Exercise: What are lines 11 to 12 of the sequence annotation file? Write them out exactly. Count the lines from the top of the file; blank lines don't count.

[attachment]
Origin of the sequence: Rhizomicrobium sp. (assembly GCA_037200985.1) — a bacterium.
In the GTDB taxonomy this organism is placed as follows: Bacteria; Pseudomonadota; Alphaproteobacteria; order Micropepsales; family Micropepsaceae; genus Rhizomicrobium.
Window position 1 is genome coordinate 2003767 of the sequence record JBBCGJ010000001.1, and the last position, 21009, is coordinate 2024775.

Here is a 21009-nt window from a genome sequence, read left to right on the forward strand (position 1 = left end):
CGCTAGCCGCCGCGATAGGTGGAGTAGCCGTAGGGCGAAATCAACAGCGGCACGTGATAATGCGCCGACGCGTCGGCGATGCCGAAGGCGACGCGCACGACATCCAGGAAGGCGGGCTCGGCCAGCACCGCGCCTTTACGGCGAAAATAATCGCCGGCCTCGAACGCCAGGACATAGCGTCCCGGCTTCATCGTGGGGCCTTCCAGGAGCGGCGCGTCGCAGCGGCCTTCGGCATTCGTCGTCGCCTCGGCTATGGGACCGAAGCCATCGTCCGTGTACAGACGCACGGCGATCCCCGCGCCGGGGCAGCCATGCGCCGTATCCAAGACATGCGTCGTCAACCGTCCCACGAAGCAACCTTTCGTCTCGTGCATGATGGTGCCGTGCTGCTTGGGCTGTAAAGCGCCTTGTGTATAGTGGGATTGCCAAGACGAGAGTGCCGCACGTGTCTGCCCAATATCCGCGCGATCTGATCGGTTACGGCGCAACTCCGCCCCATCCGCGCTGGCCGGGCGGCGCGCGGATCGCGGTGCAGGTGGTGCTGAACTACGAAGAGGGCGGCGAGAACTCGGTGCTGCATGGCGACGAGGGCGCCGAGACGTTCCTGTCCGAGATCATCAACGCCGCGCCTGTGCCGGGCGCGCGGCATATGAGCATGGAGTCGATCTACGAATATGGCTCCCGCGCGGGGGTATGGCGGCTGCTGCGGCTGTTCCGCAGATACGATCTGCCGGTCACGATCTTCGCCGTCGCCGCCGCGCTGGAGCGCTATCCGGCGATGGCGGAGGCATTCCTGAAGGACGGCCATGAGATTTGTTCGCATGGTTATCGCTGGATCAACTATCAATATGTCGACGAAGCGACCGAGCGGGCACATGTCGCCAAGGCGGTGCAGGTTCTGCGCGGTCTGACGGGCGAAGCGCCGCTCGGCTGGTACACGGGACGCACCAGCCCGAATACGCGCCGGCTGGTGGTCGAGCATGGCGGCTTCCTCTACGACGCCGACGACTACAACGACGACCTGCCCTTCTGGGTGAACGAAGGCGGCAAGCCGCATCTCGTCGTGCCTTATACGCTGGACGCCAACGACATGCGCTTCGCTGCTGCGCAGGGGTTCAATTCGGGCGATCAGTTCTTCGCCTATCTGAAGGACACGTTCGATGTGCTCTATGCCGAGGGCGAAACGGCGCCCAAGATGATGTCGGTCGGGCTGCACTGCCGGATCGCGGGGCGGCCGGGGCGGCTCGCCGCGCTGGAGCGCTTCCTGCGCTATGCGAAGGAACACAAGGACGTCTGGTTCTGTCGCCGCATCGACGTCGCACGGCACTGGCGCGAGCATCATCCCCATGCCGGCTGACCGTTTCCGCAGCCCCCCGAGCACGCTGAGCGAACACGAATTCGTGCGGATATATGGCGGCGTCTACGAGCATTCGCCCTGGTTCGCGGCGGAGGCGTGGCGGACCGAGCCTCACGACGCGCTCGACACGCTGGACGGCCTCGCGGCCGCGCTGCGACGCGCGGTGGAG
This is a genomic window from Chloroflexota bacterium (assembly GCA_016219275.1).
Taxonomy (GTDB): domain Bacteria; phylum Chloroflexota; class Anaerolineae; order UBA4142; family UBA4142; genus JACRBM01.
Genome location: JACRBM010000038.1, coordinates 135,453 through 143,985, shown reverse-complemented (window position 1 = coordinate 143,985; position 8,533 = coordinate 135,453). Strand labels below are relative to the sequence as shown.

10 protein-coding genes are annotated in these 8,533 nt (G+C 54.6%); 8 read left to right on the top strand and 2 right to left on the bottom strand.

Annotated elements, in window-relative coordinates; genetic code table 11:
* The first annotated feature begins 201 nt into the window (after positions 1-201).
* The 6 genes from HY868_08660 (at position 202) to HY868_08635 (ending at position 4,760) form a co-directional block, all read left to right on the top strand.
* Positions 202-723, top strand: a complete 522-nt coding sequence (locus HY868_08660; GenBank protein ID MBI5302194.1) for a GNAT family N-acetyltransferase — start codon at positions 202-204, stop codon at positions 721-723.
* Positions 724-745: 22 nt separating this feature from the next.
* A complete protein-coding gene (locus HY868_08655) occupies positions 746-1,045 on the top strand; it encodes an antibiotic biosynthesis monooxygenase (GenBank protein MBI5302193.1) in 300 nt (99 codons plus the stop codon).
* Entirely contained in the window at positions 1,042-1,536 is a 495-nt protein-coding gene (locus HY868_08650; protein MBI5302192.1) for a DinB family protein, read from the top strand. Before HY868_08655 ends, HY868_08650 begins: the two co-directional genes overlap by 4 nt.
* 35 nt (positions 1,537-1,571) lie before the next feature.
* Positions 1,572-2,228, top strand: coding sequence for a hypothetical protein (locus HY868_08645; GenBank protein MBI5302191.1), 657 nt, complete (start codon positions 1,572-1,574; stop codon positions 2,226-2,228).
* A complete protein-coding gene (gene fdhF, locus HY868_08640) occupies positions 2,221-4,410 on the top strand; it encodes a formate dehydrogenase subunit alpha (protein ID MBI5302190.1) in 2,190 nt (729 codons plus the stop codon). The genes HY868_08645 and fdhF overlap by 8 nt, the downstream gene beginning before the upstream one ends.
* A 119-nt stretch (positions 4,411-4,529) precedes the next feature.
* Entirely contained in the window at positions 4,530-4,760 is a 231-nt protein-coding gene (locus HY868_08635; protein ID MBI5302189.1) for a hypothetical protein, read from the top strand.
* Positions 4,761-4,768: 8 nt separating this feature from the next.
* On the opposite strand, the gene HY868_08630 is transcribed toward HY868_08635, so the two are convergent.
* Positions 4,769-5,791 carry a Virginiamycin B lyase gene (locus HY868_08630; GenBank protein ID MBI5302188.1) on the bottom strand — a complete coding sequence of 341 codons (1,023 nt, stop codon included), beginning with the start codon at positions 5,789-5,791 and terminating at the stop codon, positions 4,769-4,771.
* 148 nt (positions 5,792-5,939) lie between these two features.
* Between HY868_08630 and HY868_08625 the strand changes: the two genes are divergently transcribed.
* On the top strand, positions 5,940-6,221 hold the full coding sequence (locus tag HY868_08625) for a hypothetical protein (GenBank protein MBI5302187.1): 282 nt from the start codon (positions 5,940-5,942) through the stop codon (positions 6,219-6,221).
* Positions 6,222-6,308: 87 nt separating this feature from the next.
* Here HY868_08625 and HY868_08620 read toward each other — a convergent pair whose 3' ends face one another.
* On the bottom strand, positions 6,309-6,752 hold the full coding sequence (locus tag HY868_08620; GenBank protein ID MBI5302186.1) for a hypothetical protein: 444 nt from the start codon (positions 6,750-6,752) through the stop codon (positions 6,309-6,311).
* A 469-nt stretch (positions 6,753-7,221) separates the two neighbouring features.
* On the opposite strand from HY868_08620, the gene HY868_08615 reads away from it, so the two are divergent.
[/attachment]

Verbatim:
* The first annotated feature begins 201 nt into the window (after positions 1-201).
* The 6 genes from HY868_08660 (at position 202) to HY868_08635 (ending at position 4,760) form a co-directional block, all read left to right on the top strand.